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Research Coins: Printed Auction


The Rare and Popular Gold Stater of the Pharaoh Nektanebo II

Triton XXII, Lot: 396. Estimate $75000.
Sold for $100000. This amount does not include the buyer’s fee.

EGYPT, Pharaonic Kingdom. Nektanebo II. 361-343 BC. AV Stater (17mm, 8.23 g, 12h). Horse prancing right / Hieroglyphic representation of “good gold”: pectoral necklace (nebew = “gold”) crossing horizontally over a windpipe and heart (nefer = “good”). FF-BD 2g (D1/R2 – this coin); SNG Berry 1459 (same obv. die); SNG Copenhagen 1 (same dies); ACGC 1064 (same dies); Adams III 2075 (same obv. die); Hunt I 106 (same obv. die); Zhuyuetang 121 (same dies). Near EF, lightly toned, a little off center on obverse.

From the Collection of a Northern California Gentleman. Ex Josey Collection (Sotheby’s New York, 8 December 1992), lot 67.

One of the great (and very popular) rarities for ancient gold coinage collectors is the gold stater (or daric?) issued by the Egyptian Pharaoh Nektanebo II. The authors of the die study cited above could account for only 42 examples struck from 3 obverse and 3 reverse dies with 5 die combinations. They also listed 5 examples from the Mit Rahineh hoard (IGCH 1658) that they could not examine for their die study. The attribution to Nektanebo II is based primarily on circumstantial historical evidence and not the coins themselves, which do not bear any specific ethnic or monogram.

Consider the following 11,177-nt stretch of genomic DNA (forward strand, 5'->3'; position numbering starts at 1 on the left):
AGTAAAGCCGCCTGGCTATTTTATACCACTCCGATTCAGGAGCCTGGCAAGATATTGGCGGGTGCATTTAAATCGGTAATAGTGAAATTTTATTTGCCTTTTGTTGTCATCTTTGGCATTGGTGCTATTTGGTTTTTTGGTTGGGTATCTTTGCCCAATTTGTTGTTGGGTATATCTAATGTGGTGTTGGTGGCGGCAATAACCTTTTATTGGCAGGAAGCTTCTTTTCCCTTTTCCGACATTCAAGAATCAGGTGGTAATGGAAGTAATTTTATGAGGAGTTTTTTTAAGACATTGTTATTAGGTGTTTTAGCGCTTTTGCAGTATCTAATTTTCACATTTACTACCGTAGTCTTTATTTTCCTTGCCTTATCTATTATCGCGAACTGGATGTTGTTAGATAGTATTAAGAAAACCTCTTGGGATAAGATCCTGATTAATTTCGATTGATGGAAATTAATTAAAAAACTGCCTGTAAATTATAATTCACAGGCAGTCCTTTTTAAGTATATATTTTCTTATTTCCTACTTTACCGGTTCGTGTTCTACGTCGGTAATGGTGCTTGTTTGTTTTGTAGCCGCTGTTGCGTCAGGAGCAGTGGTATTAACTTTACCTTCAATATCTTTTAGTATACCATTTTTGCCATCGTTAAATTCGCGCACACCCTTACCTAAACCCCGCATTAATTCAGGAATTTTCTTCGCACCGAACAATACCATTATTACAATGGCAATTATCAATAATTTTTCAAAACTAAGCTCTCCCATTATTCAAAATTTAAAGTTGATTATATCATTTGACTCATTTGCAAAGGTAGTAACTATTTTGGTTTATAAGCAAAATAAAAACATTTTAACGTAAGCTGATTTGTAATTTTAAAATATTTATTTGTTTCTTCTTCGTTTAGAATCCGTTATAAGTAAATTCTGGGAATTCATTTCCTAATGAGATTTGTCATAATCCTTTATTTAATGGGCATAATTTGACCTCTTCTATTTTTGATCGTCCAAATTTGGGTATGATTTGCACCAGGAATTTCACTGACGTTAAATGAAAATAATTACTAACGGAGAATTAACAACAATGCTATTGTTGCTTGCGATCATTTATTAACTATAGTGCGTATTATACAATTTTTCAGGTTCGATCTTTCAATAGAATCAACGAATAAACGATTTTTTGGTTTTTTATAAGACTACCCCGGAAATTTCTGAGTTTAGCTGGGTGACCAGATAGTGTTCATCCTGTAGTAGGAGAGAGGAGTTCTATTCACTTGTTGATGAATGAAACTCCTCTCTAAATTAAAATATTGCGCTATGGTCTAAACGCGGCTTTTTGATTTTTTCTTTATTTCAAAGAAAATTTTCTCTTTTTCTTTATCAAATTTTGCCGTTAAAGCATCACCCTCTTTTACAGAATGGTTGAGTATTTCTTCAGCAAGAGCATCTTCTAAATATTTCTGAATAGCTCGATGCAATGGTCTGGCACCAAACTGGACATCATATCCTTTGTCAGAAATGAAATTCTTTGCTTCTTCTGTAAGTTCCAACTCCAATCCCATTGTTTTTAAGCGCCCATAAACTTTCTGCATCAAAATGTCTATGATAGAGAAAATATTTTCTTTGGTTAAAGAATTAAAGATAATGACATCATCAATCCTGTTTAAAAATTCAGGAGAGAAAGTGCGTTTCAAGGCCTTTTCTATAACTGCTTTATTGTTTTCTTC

Nekht-har-hebi, or Nektanebo II as he was known to the Greeks, was the nephew of the Pharaoh Tachos (Djedhor). Placed in command of the Egyptian army in Syria during the Satrapal Revolt, he turned his troops against his own king, and uncle, and took Egypt by force. In 351-350 BC, he repelled a Persian invasion but was driven from his throne in 344-343 by a second assault. He then fled Egypt and found refuge in Ethiopia and retained control of Upper Egypt for another few years.

Nektanebo most likely would have issued his gold staters to pay the mercenaries in his army. What makes the coinage of Nektanebo stand out is the adoption of a purely Egyptian design. This is the only known ancient coinage to employ a hieroglyph – a purely Egyptian coin.